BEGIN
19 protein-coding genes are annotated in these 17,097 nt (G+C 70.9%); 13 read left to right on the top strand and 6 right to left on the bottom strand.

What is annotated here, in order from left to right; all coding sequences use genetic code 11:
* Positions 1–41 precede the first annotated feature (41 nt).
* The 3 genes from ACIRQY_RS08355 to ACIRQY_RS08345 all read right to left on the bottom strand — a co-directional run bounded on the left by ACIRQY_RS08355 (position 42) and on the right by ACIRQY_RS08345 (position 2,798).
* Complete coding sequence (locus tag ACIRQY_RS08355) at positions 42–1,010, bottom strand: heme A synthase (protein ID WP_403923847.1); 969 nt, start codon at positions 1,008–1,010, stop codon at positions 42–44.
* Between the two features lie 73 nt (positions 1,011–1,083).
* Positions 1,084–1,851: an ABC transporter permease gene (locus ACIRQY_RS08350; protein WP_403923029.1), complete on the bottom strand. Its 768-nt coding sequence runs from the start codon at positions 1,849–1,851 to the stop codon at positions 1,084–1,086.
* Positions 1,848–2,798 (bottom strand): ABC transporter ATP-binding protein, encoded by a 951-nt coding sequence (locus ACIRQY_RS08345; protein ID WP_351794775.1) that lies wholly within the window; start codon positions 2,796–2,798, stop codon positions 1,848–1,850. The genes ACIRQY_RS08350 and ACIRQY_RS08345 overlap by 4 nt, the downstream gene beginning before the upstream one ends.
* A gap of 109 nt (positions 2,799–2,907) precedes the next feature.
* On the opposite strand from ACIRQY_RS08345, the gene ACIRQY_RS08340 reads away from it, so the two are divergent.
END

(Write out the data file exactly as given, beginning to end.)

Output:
19 protein-coding genes are annotated in these 17,097 nt (G+C 70.9%); 13 read left to right on the top strand and 6 right to left on the bottom strand.

What is annotated here, in order from left to right; all coding sequences use genetic code 11:
* Positions 1–41 precede the first annotated feature (41 nt).
* The 3 genes from ACIRQY_RS08355 to ACIRQY_RS08345 all read right to left on the bottom strand — a co-directional run bounded on the left by ACIRQY_RS08355 (position 42) and on the right by ACIRQY_RS08345 (position 2,798).
* Complete coding sequence (locus tag ACIRQY_RS08355) at positions 42–1,010, bottom strand: heme A synthase (protein ID WP_403923847.1); 969 nt, start codon at positions 1,008–1,010, stop codon at positions 42–44.
* Between the two features lie 73 nt (positions 1,011–1,083).
* Positions 1,084–1,851: an ABC transporter permease gene (locus ACIRQY_RS08350; protein WP_403923029.1), complete on the bottom strand. Its 768-nt coding sequence runs from the start codon at positions 1,849–1,851 to the stop codon at positions 1,084–1,086.
* Positions 1,848–2,798 (bottom strand): ABC transporter ATP-binding protein, encoded by a 951-nt coding sequence (locus ACIRQY_RS08345; protein ID WP_351794775.1) that lies wholly within the window; start codon positions 2,796–2,798, stop codon positions 1,848–1,850. The genes ACIRQY_RS08350 and ACIRQY_RS08345 overlap by 4 nt, the downstream gene beginning before the upstream one ends.
* A gap of 109 nt (positions 2,799–2,907) precedes the next feature.
* On the opposite strand from ACIRQY_RS08345, the gene ACIRQY_RS08340 reads away from it, so the two are divergent.